J Am Heart Assoc 2016 12 22;5(12). Epub 2016 Dec 22.
Department of Cardiology, Clinical Sciences, Lund University, Lund, Sweden.
Background: Ischemic preconditioning (IPC) protects the heart from prolonged ischemic insult and reperfusion injury through a poorly understood mechanism. Post-translational modifications of histone residues can confer rapid and drastic switches in gene expression in response to various stimuli, including ischemia. The aim of this study was to investigate the effect of histone methylation in the response to cardiac ischemic preconditioning.
Methods And Results: We used cardiac biopsies from mice subjected to IPC to quantify global levels of 3 of the most well-studied histone methylation marks (H3K9me2, H3K27me3, and H3K4me3) with Western blot and found that H3K9me2 levels were significantly increased in the area at risk compared to remote myocardium. In order to assess which genes were affected by the increase in H3K9me2 levels, we performed ChIP-Seq and transcriptome profiling using microarray. Two hundred thirty-seven genes were both transcriptionally repressed and enriched in H3K9me2 in the area at risk of IPC mice. Of these, Mtor (Mechanistic target of rapamycin) was chosen for mechanistic studies. Knockdown of the major H3K9 methyltransferase G9a resulted in a significant decrease in H3K9me2 levels across Mtor, increased Mtor expression, as well as decreased autophagic activity in response to rapamycin and serum starvation.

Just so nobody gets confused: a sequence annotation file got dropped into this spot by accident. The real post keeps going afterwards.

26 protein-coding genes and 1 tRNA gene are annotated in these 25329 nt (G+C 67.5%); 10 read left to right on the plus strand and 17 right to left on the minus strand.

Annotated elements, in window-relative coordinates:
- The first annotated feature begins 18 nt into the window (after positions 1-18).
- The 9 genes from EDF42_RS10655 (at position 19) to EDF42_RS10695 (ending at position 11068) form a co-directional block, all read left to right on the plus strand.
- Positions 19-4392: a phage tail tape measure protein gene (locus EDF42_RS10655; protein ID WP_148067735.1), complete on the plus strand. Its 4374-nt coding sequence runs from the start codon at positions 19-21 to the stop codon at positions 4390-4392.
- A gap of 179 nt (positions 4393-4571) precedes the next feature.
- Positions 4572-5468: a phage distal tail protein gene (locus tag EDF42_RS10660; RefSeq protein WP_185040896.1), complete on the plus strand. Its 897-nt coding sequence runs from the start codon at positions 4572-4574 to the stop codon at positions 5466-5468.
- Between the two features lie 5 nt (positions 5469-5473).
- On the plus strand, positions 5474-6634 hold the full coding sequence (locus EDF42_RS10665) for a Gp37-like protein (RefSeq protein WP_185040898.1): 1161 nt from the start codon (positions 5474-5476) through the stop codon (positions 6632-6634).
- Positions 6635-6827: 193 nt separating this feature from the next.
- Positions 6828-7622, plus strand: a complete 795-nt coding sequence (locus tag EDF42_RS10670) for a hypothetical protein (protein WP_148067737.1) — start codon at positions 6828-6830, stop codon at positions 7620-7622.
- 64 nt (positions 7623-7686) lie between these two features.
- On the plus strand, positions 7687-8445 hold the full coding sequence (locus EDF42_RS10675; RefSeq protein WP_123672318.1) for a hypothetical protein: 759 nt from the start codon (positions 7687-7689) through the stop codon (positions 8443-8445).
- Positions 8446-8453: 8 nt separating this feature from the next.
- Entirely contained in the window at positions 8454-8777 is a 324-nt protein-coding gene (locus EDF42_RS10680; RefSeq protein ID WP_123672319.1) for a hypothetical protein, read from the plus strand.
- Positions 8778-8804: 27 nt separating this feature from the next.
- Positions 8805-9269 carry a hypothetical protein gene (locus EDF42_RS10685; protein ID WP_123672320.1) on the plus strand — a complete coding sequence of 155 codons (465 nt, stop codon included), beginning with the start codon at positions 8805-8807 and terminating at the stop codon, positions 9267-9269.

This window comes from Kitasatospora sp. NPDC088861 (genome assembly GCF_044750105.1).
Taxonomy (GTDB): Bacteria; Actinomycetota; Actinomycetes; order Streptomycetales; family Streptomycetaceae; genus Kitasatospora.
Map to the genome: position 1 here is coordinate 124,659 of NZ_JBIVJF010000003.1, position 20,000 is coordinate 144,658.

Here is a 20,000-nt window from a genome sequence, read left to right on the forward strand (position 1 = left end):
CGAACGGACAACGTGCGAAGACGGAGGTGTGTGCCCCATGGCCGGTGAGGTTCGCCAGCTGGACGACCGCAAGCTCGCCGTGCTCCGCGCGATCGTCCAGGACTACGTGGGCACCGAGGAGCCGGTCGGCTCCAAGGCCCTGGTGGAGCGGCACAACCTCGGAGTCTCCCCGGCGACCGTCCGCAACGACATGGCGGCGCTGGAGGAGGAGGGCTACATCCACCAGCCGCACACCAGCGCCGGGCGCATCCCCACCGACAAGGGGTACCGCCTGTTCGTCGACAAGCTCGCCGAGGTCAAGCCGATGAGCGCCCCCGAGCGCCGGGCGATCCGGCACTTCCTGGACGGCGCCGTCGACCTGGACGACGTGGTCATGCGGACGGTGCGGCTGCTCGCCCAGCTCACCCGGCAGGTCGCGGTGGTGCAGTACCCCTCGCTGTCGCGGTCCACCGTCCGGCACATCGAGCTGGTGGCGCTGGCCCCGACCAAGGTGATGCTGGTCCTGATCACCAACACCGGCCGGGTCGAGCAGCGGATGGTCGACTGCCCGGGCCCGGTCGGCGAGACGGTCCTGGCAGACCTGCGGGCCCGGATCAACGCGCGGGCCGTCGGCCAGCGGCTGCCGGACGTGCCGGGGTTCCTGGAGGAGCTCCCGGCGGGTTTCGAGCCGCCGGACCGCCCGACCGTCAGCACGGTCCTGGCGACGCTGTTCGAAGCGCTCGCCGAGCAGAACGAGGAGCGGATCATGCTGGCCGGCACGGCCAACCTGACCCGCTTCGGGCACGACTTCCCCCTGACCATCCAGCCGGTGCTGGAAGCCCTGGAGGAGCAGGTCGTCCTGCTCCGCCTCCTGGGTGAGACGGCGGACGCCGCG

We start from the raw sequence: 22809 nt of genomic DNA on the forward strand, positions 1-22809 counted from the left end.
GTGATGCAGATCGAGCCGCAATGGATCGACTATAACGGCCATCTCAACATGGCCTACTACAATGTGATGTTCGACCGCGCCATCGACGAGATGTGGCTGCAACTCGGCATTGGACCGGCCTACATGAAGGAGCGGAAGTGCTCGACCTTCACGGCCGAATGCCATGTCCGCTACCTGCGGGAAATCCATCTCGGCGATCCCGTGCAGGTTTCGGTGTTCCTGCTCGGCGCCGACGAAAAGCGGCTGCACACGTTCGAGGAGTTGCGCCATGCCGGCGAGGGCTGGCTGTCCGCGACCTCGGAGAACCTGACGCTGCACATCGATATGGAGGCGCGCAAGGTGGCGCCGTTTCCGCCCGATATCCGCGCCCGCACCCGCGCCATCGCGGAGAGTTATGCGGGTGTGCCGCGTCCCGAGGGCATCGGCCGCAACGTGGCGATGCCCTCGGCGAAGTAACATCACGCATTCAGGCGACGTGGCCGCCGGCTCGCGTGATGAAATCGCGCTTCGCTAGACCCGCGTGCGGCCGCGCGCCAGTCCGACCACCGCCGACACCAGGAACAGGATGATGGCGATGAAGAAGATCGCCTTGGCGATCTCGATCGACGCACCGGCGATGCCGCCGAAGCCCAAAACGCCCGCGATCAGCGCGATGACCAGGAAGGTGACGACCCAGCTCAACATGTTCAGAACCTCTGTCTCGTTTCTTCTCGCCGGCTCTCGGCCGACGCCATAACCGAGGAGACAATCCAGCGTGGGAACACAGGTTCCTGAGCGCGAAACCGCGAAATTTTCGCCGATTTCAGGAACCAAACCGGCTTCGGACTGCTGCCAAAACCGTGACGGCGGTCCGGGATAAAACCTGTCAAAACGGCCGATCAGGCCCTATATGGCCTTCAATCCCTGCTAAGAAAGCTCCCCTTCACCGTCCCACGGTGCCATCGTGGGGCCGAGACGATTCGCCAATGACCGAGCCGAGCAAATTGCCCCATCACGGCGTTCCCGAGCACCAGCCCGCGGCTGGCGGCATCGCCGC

Conclusions: IPC confers an increase of H3K9me2 levels throughout the Mtor gene-a master regulator of cellular metabolism and a key player in the cardioprotective effect of IPC-leading to transcriptional repression via the methyltransferase G9a. The results of this study indicate that G9a has an important role in regulating cardiac autophagy and the cardioprotective effect of IPC.